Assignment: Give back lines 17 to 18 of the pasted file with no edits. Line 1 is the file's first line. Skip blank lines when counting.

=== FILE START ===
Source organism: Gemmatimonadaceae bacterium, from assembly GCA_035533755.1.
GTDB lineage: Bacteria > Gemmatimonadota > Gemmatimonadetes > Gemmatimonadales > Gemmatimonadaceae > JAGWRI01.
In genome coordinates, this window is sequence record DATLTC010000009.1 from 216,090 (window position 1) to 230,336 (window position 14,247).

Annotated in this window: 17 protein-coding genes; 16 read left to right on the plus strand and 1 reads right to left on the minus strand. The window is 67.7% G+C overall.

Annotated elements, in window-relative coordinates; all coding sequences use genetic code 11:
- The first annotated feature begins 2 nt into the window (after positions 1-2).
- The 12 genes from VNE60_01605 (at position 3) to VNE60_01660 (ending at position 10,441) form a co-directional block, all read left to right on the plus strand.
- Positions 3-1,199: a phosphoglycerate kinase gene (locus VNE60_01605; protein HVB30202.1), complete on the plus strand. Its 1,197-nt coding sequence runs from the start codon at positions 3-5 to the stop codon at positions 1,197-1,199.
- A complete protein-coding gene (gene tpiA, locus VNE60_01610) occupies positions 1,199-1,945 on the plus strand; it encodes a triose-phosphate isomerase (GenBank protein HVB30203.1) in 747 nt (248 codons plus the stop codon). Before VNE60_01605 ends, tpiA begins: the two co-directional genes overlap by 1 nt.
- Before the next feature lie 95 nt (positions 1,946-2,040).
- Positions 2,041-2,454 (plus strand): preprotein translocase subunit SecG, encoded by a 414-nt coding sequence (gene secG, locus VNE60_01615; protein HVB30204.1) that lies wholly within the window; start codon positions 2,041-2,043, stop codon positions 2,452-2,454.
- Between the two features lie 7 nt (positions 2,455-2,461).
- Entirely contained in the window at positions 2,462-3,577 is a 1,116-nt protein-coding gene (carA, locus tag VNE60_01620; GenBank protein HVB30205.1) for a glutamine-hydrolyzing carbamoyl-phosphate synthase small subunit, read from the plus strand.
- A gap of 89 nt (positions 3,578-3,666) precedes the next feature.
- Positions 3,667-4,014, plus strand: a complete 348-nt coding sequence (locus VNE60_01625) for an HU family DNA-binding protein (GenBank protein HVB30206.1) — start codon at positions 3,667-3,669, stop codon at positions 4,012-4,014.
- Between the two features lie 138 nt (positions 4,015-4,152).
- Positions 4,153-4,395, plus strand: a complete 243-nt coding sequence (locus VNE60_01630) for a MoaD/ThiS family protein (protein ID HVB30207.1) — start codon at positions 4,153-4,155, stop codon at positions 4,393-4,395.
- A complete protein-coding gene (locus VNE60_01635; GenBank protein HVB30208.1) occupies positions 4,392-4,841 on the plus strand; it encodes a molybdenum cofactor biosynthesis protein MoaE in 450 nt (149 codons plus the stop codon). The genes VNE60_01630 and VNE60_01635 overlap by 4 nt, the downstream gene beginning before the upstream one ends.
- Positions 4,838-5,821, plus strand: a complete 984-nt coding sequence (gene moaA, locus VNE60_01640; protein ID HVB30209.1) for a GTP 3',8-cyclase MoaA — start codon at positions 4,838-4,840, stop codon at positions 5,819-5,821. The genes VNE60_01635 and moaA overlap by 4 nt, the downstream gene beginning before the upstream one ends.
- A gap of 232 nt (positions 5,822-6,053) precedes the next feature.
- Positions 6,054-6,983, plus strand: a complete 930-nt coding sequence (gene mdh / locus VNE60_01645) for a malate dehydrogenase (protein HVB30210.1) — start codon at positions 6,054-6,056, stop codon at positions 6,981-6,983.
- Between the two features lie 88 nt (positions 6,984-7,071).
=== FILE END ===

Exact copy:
- Positions 4,153-4,395, plus strand: a complete 243-nt coding sequence (locus VNE60_01630) for a MoaD/ThiS family protein (protein ID HVB30207.1) — start codon at positions 4,153-4,155, stop codon at positions 4,393-4,395.
- A complete protein-coding gene (locus VNE60_01635; GenBank protein HVB30208.1) occupies positions 4,392-4,841 on the plus strand; it encodes a molybdenum cofactor biosynthesis protein MoaE in 450 nt (149 codons plus the stop codon). The genes VNE60_01630 and VNE60_01635 overlap by 4 nt, the downstream gene beginning before the upstream one ends.